In this instance, the defendants, as indicated by their representations and the prospectus, were concerned with the promotion of an idea within the pale of the law, but without securing a license from the securities commission. An offer to sell to parties selected from a list of stockholders of a corporation is no more a private offering than if names had been selected from a city or telephone directory, or taken from a list supplied by those in the business of selling such information.
Forshee testified as follows:
"As to how it happened that we picked out the stockholders of the Petoskey Portland Cement Company, that was due to the fact, I believe, that Mr. Montague had in his possession a stockholders list, an old list. As to whether we discussed our plan or prospectus, so to speak, and decided that we should pick out a particular company which possibly was not paying dividends upon its stock and that we decided by this plan or course of procedure that it would be much easier to convince or influence these people to turn their stock over, that is not the idea we had in mind originally. While it is true that we used that list, but it was not the intention to deal entirely in Petoskey Portland Cement Company stock. As a matter of fact, we found that many of these people held stock of different kinds and our plan was to have them submit a list of their holdings and we would endeavor to find a market for them. It would be natural that our main thought would be to organize this company in the easiest possible way, and to finance it the same way. We proposed to get the lists of their holdings and then market their stock, try and find a market for it. They were all asked that question, if they had any stocks or bonds that were lying dormant. We proposed to try and find a market for them."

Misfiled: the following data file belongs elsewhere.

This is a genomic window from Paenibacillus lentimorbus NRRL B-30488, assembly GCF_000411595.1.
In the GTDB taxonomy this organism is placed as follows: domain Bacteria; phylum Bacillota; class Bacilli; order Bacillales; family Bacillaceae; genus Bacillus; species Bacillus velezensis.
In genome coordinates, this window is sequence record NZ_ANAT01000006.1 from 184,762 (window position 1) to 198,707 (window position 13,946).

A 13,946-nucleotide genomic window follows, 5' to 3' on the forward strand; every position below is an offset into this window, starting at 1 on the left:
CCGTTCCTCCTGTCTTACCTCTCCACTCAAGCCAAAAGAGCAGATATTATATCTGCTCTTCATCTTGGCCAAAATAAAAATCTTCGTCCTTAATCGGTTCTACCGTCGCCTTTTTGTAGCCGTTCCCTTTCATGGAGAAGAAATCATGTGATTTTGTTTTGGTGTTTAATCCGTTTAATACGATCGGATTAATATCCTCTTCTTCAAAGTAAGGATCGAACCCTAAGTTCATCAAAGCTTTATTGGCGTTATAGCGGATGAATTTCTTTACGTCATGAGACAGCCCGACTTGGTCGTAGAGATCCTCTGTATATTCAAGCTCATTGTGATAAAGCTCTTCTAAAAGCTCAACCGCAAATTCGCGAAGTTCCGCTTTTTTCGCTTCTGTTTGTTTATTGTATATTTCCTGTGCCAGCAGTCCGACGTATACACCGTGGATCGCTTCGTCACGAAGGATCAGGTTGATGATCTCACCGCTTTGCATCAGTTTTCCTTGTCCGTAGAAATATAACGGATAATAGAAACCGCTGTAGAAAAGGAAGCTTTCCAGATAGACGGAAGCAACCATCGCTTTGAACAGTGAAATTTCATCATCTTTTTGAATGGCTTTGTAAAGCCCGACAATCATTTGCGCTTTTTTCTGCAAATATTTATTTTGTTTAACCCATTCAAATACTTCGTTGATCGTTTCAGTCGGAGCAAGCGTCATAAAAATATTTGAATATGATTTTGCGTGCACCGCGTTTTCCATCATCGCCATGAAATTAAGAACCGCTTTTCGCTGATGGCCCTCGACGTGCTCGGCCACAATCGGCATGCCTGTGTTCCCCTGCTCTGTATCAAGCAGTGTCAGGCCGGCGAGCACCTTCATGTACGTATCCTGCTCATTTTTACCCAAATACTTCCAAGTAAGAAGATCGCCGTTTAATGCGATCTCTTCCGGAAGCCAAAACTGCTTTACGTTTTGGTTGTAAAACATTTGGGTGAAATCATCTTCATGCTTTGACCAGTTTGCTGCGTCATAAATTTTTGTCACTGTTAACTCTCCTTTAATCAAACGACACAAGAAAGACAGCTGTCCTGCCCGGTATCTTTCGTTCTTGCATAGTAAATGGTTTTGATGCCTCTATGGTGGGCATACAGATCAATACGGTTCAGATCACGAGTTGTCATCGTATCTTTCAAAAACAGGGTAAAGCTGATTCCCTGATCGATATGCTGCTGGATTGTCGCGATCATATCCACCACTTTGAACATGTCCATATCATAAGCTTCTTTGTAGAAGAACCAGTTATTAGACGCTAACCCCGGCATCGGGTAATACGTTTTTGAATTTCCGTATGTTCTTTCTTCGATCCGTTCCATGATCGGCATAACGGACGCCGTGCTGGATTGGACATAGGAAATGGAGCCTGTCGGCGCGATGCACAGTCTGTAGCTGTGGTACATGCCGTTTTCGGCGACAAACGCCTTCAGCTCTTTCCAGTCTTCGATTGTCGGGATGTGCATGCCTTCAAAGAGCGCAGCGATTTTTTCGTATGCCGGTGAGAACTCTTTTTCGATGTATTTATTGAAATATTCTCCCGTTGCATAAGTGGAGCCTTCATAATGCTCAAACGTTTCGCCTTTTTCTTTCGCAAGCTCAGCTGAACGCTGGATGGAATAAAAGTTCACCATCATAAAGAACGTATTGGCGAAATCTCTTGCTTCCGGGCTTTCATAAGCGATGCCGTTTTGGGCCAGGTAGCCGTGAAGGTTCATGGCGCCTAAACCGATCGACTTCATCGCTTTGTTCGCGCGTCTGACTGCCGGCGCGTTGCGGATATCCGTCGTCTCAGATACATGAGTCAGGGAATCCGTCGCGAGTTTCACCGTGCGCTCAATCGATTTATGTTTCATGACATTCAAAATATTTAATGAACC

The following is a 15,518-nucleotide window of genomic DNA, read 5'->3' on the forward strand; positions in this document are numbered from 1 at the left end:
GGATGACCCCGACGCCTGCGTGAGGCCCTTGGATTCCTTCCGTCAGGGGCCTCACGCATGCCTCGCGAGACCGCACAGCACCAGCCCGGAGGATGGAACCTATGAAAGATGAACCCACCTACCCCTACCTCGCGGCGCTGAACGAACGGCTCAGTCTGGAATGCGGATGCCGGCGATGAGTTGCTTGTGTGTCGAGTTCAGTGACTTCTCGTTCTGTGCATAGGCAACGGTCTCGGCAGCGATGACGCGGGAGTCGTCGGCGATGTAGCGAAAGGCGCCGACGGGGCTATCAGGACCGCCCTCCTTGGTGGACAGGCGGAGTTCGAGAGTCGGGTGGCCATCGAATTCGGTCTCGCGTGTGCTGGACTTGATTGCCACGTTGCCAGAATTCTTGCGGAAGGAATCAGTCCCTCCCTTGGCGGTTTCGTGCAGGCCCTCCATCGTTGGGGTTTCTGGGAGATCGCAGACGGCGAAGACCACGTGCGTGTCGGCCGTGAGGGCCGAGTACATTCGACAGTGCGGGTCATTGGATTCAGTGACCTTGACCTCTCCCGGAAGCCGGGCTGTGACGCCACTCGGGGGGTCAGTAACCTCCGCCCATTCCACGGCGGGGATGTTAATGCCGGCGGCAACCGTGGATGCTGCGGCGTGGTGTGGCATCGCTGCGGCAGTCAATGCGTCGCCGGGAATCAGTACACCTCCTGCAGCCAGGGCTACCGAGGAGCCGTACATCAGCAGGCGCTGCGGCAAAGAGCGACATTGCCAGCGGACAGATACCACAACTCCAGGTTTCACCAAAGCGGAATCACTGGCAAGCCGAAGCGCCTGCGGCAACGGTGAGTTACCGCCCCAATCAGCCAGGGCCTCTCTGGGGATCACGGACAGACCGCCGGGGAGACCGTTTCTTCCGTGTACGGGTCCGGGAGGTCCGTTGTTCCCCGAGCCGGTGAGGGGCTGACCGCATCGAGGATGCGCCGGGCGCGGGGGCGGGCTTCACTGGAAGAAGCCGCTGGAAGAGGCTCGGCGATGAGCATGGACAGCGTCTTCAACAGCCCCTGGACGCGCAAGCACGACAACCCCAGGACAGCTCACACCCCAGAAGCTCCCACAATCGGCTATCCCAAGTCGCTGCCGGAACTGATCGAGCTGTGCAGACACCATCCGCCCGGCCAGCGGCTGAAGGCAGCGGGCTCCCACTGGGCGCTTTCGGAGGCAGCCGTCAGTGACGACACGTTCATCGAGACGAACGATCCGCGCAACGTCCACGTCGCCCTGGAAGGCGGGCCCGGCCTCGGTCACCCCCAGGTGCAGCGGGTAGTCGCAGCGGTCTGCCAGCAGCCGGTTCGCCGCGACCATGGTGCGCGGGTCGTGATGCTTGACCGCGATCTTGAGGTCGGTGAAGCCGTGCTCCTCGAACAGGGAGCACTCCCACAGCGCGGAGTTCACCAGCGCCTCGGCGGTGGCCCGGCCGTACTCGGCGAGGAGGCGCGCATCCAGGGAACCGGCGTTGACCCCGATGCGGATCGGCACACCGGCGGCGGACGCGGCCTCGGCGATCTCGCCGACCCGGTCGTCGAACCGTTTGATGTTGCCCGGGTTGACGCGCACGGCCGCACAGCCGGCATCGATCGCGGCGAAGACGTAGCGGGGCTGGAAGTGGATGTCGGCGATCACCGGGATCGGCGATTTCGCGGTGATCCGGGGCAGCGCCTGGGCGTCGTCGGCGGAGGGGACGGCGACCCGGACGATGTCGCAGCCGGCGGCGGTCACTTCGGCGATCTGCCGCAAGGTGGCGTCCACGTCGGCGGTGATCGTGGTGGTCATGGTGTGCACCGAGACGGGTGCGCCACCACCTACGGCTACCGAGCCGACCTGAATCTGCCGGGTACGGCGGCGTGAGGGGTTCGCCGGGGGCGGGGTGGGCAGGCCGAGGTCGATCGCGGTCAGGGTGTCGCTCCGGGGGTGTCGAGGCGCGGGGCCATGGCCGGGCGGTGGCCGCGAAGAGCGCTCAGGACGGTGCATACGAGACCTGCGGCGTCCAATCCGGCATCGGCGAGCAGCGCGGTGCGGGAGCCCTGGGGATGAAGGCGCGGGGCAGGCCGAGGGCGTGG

This and other testimony indicates that the nature of defendants' plan was to secure slow-selling non-dividend-paying stock that nevertheless could be converted into cash. Defendants' offers to sell or trade the stock they proposed to issue were not limited to those who had been contacted by letters; the testimony shows a willingness on the part of appellants to deal with anyone who might become interested.
We purposely refrain from defining either a public or private offering, and hold that the facts in this case warrant the conclusion reached by the trial judge "that the securities of the Industries Trust Finance Corporation were offered to the public and the transactions fall within the inhibition of the statute."